Nothing but money matters on Wall Street. These profiteers live such a dofferent life that they cannot relate to the vast majority of Americans. That’s my problem with Romney. I think Obama is pathetic in solving problems or even picking the right cabinet. On the other hand Romney, doesn’t get it. It’s all money. Everyone can’t just go out and get a well paying job. His Wall Street with the mortgage fiasco, and lending money to Greece, and paying outrageous salaries to enforce the better than thou attitude on Wall Street. I will add an article written in response to Greek children being abandoned because their families couldn’t feed them. It’s just one example of Goldman Sacha greed and lack of conscience…,..,,…
    What would you expect? Parents are abandoning children in order to hopefully get them fed. The country has very little hope of getting through this without more pain to their populace and severe austerity measures. And who is smack dab in the middle of this again. The pin stripped suited crooks from Goldman Sachs. When the credit agencies, bond investors, and everyone else (and Goldman Sachs, also) figured it was time for Greece to stop borrowing, the mercenary Ivy League whiz kids figured out some derivatives which would allow them to detrimentally increase their debt load. All that mattered to Goldman was to get their fees, such that there employees, and not just executives as the Press and Congress have focused on make millions of dollars. People can still find pictures of Lloyd Blankfein and Gary Cohen raising their hands lying to a Congressional committee about what they knew or didn’t know about the mortgage fiasco. Two questions arise: 1) Should we see these two crooks back in court over this? And 2) Can anyone explain why they were allow to be made a bank and be bailed out, while immediately turning around and paying employees enormous sums of money, when they don’t have branches, checking accounts or make loans to US citizens?
    Enough for now.

  6. Hmmm, interesting to say the least. I was mentioning all of this to a co-worker earlier today and he kept pointing out that it doesn’t matter that what P.E. companies do or don’t do, because it’s all legal. I made the point that, that’s the difference between being able to do somthing that is completely unethical (just because it’s legal) and not. This is the reason that the Romney’s/ Bain Capital’s of the world can get away with social murder, (because it’s legal). This is the reason that the Romney’s/ Bain Capital’s of the world strip good companies of everything that they have and leave them in the proverbial gutter and feel good about their so called capitalism, (because it’s legal). This is why we, as a society, are in decline and don’t make many things here anymore, becasue we allow the “bottom feeders of P.E.” get away with this nonsense, (because it’s legal). This is all the more reason that we SHOULD have laws against this destructive behavior.

    To be sure, P.E. started out as many things that go awry in this country, with not only good but GREAT intentions. After the decade of the 70’s (and well the 60’s too) when America finally had to compete with the workd for goods (because with services we can beat the pants off anyone) we faltered and many companies became way too conservative in the way in which they did busines. They were shell-shocked. So along comes P.E. and it tried to “unlock” value for stockholders. There is nothing wrong with that. But as more companies saw the profitablility and jumped into the market and profits became harder to come by (no more low hanging fruit) many started to see other ways to make those big profits and started to do whatever it took to make the profits (damn the torpedoes). This should sound familiar as it is Econ 101. And as I understand it Bain was a major force in just this sort of activity.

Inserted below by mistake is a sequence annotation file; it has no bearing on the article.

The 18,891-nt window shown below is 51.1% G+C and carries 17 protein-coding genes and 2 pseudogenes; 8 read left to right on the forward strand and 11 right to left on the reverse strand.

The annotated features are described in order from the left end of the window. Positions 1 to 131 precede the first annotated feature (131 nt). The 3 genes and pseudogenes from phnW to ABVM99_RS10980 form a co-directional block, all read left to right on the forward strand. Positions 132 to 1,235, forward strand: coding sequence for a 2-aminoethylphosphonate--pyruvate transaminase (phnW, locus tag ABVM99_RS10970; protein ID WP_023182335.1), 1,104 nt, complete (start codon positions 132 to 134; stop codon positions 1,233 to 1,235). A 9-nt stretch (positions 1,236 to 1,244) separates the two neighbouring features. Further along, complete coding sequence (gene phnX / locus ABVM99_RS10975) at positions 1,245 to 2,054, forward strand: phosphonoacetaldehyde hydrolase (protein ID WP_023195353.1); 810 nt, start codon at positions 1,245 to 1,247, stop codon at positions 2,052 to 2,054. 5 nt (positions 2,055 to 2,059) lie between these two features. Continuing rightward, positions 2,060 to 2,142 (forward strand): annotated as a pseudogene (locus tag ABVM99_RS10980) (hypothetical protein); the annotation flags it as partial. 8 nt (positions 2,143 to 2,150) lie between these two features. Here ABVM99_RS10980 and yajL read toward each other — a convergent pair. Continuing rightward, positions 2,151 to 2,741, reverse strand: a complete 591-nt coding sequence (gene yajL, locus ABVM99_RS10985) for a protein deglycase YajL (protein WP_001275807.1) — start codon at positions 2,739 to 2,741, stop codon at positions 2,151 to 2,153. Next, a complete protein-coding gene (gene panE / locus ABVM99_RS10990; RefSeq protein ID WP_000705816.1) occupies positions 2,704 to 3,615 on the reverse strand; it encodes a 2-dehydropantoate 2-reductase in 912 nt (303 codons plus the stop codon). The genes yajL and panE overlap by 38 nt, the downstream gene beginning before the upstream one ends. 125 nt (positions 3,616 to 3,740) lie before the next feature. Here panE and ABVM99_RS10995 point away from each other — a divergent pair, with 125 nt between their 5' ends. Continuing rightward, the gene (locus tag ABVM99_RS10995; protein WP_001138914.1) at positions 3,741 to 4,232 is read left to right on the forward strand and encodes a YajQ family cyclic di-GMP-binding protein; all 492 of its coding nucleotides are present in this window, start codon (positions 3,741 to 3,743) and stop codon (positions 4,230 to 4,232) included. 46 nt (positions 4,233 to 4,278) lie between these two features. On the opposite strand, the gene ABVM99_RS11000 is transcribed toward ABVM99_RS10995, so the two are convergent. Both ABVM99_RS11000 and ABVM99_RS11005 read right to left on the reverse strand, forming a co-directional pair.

I love when I hear those who defend P.E. by pointing out that #1. The people who invest are “teachers and Policemen’s and (add a name here, little old ladies who live on a fixed income) pension funds. #2. That deals don’t always go well no matter what the intent (especially when it’s clear the intent was to strip a company and leave the bones on the side of the road for the employees to pick over.

    Well, I challenge the P.E.’s of the world to show me in balck and white one deal where they lost a penny of their intial investment?

    I challenge the P.E.’s of the world to help me understand how making the pension funds of CALPERS and (add a name here) ritch by gutting the pension funds of private companies and then putting the burden of those funds on the backs of the American tax payer is a fair and just or forget fair and just, zero sum game for either party??


    • kris says:

      Quite intriguing this one. The first thing it came to my mind was Obama saying on “60 Minutes” that: “Wall Street did nothing illegal”. It’s surprising that this one president that openly wants to cubanize the United States, is actually in bed with big finance.

  7. ArrDoeTee says:

    Nothing of value to add here but I do want to comment that I’ve been reading your commentary close to the beginning (namely when TRB & TBP referred this place) and I have to say that at face value I really appreciate the calm demeanor you present your chosen topics with. It’s pretty rare nowadays to find financial commentary that isn’t rife with appeals to emotions that usually blur what the writer is trying to communicate.

  8. Rick says:

    Nailed it! Absolutely nailed it!

  9. […] Three clear financial services professionals respond to a call of critique opposite Bain Capital: Interloper points out where he believes Josh Brown and The Epicurean Dealmaker skip a […]

  10. […] How to think about private equity.  (The American also Musings on Markets, Daniel Gross, Interloper) […]